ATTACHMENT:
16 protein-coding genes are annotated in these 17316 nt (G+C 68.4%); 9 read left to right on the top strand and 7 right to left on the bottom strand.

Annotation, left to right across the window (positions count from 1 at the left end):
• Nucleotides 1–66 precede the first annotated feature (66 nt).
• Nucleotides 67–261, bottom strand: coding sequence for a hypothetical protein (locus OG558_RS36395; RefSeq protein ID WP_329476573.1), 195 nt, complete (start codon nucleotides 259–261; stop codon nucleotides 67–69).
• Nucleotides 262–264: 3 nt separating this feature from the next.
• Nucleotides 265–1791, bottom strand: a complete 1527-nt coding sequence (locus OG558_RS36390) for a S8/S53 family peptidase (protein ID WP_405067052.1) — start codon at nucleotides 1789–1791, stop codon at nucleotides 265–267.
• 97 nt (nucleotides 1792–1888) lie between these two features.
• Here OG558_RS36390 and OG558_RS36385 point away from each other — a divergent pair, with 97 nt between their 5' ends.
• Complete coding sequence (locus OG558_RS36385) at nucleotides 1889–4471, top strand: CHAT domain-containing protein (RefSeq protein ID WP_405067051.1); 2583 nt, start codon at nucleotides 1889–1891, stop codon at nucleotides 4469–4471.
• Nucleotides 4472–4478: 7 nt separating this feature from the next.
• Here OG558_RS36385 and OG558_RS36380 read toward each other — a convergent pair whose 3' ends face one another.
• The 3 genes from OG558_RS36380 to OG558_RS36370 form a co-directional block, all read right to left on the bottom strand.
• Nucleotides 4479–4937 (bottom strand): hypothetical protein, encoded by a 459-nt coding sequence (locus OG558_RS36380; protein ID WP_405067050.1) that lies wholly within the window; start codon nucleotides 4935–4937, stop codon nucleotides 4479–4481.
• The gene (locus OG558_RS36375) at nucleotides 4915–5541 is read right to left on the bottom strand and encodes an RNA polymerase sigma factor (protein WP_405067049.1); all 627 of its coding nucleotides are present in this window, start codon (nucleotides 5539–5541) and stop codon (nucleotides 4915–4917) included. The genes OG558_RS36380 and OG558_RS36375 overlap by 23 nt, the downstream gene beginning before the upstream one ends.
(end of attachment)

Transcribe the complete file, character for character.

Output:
16 protein-coding genes are annotated in these 17316 nt (G+C 68.4%); 9 read left to right on the top strand and 7 right to left on the bottom strand.

Annotation, left to right across the window (positions count from 1 at the left end):
• Nucleotides 1–66 precede the first annotated feature (66 nt).
• Nucleotides 67–261, bottom strand: coding sequence for a hypothetical protein (locus OG558_RS36395; RefSeq protein ID WP_329476573.1), 195 nt, complete (start codon nucleotides 259–261; stop codon nucleotides 67–69).
• Nucleotides 262–264: 3 nt separating this feature from the next.
• Nucleotides 265–1791, bottom strand: a complete 1527-nt coding sequence (locus OG558_RS36390) for a S8/S53 family peptidase (protein ID WP_405067052.1) — start codon at nucleotides 1789–1791, stop codon at nucleotides 265–267.
• 97 nt (nucleotides 1792–1888) lie between these two features.
• Here OG558_RS36390 and OG558_RS36385 point away from each other — a divergent pair, with 97 nt between their 5' ends.
• Complete coding sequence (locus OG558_RS36385) at nucleotides 1889–4471, top strand: CHAT domain-containing protein (RefSeq protein ID WP_405067051.1); 2583 nt, start codon at nucleotides 1889–1891, stop codon at nucleotides 4469–4471.
• Nucleotides 4472–4478: 7 nt separating this feature from the next.
• Here OG558_RS36385 and OG558_RS36380 read toward each other — a convergent pair whose 3' ends face one another.
• The 3 genes from OG558_RS36380 to OG558_RS36370 form a co-directional block, all read right to left on the bottom strand.
• Nucleotides 4479–4937 (bottom strand): hypothetical protein, encoded by a 459-nt coding sequence (locus OG558_RS36380; protein ID WP_405067050.1) that lies wholly within the window; start codon nucleotides 4935–4937, stop codon nucleotides 4479–4481.
• The gene (locus OG558_RS36375) at nucleotides 4915–5541 is read right to left on the bottom strand and encodes an RNA polymerase sigma factor (protein WP_405067049.1); all 627 of its coding nucleotides are present in this window, start codon (nucleotides 5539–5541) and stop codon (nucleotides 4915–4917) included. The genes OG558_RS36380 and OG558_RS36375 overlap by 23 nt, the downstream gene beginning before the upstream one ends.